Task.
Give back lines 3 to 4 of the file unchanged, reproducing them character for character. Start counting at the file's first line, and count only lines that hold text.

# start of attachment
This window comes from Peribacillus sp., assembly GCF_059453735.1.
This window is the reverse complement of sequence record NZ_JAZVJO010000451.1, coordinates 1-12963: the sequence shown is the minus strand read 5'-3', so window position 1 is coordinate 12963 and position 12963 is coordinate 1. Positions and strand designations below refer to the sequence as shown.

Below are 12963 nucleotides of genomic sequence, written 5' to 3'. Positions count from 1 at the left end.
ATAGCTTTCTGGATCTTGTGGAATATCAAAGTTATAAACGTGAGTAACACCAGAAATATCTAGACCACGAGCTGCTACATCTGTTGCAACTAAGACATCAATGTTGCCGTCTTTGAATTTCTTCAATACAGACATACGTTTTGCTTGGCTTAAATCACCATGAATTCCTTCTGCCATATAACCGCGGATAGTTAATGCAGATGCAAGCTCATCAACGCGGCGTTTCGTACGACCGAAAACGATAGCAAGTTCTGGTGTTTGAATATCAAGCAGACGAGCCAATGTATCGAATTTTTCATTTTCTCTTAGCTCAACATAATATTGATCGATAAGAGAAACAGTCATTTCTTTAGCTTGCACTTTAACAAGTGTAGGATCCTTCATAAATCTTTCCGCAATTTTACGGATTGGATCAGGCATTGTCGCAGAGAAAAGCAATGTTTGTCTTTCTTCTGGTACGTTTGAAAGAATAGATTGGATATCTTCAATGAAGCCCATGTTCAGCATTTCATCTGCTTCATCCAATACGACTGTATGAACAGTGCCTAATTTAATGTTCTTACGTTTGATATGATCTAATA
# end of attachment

Below are 12963 nucleotides of genomic sequence, written 5' to 3'. Positions count from 1 at the left end.
ATAGCTTTCTGGATCTTGTGGAATATCAAAGTTATAAACGTGAGTAACACCAGAAATATCTAGACCACGAGCTGCTACATCTGTTGCAACTAAGACATCAATGTTGCCGTCTTTGAATTTCTTCAATACAGACATACGTTTTGCTTGGCTTAAATCACCATGAATTCCTTCTGCCATATAACCGCGGATAGTTAATGCAGATGCAAGCTCATCAACGCGGCGTTTCGTACGACCGAAAACGATAGCAAGTTCTGGTGTTTGAATATCAAGCAGACGAGCCAATGTATCGAATTTTTCATTTTCTCTTAGCTCAACATAATATTGATCGATAAGAGAAACAGTCATTTCTTTAGCTTGCACTTTAACAAGTGTAGGATCCTTCATAAATCTTTCCGCAATTTTACGGATTGGATCAGGCATTGTCGCAGAGAAAAGCAATGTTTGTCTTTCTTCTGGTACGTTTGAAAGAATAGATTGGATATCTTCAATGAAGCCCATGTTCAGCATTTCATCTGCTTCATCCAATACGACTGTATGAACAGTGCCTAATTTAATGTTCTTACGTTTGATATGATCTAATA